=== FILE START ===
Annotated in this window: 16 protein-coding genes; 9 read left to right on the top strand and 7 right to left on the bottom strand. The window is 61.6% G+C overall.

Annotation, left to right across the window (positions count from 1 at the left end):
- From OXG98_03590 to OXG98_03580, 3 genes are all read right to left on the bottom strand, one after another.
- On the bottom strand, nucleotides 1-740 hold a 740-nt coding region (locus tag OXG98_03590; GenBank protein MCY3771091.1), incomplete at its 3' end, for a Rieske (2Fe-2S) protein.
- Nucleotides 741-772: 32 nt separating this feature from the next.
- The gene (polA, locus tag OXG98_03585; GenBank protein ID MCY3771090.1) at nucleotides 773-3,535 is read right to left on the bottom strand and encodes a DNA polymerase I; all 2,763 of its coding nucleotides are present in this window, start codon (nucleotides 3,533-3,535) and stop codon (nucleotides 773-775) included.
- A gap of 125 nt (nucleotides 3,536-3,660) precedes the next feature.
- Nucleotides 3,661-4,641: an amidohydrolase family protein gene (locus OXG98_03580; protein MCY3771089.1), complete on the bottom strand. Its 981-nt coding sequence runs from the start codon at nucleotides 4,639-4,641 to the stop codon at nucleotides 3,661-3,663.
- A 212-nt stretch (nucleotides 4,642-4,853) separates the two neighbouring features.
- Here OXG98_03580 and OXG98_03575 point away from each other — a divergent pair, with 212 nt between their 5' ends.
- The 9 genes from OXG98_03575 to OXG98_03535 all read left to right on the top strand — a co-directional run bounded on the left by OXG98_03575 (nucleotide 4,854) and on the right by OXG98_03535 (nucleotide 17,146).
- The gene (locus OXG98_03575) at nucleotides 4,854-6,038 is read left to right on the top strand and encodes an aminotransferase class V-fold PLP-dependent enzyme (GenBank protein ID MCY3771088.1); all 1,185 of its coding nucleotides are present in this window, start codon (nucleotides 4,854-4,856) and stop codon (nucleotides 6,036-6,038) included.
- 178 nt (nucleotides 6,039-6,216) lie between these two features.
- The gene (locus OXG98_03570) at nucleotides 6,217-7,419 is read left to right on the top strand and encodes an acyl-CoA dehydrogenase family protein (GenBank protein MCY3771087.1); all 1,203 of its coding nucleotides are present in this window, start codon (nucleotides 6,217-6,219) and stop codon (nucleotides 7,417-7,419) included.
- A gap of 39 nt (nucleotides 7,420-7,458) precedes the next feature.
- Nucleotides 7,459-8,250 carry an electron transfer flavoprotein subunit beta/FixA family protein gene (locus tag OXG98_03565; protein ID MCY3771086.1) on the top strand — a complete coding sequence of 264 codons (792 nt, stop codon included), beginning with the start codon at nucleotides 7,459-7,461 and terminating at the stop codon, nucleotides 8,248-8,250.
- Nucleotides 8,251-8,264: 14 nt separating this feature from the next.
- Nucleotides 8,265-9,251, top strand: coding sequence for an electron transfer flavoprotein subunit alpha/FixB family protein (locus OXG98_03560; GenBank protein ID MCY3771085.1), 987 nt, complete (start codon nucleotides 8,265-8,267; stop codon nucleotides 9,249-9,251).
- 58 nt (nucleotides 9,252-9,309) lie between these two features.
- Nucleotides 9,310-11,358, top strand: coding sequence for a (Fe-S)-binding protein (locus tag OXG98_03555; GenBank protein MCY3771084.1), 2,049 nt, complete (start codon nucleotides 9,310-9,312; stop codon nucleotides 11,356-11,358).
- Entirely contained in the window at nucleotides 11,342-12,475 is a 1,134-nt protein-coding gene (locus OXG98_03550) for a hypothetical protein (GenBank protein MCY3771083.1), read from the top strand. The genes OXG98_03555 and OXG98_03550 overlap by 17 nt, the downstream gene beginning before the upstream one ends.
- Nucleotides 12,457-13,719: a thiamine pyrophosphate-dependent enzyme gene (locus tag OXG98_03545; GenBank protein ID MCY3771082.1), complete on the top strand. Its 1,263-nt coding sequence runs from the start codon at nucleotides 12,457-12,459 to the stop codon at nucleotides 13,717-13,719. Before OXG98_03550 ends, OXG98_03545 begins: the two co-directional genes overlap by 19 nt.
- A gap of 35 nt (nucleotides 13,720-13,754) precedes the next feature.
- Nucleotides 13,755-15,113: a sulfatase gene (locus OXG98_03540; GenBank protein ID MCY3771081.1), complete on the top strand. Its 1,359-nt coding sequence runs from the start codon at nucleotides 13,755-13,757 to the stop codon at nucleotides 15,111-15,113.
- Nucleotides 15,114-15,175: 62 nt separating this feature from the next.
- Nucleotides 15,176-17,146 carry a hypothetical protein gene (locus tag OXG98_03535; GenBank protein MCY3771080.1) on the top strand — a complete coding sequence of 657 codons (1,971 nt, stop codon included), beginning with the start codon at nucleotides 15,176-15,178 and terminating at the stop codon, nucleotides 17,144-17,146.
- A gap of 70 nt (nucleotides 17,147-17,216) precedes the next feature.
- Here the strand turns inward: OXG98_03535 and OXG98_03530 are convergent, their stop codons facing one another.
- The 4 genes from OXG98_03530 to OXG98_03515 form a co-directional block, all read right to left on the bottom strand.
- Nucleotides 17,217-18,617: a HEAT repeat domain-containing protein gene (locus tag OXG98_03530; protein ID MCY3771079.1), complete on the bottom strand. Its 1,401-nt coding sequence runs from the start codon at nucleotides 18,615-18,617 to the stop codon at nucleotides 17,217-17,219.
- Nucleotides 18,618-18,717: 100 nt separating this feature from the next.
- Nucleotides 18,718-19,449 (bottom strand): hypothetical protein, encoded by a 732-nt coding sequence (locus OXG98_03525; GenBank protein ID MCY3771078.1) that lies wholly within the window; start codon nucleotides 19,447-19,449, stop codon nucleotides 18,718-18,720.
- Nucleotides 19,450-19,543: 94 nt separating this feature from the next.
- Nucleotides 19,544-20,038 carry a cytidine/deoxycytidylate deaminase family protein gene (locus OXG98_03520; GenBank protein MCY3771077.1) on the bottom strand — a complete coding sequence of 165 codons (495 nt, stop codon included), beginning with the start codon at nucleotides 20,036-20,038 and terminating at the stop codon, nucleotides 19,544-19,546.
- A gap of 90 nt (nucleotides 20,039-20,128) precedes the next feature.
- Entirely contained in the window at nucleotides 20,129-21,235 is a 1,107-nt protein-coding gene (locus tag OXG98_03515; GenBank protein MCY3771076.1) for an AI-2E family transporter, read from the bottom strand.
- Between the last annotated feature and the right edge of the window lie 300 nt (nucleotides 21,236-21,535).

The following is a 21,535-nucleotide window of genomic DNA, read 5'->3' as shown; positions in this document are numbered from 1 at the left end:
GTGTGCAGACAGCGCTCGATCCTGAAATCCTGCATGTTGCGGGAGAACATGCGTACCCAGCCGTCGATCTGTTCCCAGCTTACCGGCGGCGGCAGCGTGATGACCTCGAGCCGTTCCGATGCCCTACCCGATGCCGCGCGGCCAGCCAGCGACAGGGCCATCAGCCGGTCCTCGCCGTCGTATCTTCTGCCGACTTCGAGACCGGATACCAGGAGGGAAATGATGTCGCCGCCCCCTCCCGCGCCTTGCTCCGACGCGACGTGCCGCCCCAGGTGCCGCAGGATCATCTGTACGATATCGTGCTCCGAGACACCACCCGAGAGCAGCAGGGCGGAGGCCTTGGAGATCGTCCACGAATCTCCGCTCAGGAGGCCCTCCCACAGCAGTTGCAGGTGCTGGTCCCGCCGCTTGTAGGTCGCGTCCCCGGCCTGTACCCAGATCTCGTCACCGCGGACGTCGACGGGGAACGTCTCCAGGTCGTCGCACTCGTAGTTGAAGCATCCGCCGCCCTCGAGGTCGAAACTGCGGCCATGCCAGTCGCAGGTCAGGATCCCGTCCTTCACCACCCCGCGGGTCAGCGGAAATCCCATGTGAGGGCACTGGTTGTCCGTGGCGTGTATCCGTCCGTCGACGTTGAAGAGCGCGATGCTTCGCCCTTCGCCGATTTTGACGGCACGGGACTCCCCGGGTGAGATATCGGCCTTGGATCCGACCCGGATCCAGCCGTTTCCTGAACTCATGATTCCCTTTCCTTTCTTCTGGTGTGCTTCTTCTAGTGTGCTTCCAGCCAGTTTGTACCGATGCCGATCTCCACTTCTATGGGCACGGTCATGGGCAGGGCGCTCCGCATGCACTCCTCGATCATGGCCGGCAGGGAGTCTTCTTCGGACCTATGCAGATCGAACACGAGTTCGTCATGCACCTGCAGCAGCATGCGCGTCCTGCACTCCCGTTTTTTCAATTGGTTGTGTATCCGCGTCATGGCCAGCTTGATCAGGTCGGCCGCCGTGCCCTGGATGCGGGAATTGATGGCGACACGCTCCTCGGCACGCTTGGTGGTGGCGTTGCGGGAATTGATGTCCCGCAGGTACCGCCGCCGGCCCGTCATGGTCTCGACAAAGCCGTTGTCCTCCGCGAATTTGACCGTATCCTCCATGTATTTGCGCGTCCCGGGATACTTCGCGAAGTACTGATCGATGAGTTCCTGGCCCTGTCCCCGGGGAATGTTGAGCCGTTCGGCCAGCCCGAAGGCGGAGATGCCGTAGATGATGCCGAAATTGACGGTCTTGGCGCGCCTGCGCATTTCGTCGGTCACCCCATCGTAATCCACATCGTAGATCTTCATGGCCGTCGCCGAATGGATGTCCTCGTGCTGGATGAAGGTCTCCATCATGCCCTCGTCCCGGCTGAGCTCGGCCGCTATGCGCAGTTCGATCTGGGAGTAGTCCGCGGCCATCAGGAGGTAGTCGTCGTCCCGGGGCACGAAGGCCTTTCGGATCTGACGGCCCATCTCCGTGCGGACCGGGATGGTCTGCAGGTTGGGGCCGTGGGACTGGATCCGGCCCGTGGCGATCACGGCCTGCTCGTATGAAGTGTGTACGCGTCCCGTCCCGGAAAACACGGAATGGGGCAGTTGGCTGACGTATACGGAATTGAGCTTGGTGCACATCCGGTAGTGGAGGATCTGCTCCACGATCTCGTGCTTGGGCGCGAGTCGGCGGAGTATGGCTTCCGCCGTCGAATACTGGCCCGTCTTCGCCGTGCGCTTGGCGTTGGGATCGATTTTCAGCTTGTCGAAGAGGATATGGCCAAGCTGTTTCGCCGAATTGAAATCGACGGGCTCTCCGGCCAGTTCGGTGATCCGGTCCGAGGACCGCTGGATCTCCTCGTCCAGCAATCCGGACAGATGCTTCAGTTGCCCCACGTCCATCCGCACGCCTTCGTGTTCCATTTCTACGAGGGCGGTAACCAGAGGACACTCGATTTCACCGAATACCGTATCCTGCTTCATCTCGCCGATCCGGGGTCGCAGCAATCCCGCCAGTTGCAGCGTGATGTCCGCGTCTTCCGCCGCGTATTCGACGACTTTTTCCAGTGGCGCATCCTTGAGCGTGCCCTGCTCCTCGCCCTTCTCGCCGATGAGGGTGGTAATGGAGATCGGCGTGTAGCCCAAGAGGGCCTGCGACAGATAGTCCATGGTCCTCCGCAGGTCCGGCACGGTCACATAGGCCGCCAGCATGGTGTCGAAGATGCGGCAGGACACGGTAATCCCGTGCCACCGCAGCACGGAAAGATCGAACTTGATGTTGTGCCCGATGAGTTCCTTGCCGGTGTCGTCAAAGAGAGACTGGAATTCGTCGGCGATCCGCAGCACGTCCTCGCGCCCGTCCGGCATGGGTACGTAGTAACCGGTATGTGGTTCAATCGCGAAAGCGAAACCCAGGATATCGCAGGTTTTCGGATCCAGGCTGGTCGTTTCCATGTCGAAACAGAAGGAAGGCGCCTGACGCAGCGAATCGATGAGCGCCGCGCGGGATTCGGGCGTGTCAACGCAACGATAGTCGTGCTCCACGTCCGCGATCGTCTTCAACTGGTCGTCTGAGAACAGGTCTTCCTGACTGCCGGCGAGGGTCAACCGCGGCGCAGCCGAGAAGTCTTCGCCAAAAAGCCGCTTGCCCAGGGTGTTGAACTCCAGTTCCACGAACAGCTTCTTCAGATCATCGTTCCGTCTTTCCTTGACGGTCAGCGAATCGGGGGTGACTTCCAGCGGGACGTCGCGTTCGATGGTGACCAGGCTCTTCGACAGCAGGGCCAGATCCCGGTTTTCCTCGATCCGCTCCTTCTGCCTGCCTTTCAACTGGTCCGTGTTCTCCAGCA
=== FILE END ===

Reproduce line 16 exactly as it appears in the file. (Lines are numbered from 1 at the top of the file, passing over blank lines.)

- Nucleotides 7,459-8,250 carry an electron transfer flavoprotein subunit beta/FixA family protein gene (locus tag OXG98_03565; protein ID MCY3771086.1) on the top strand — a complete coding sequence of 264 codons (792 nt, stop codon included), beginning with the start codon at nucleotides 7,459-7,461 and terminating at the stop codon, nucleotides 8,248-8,250.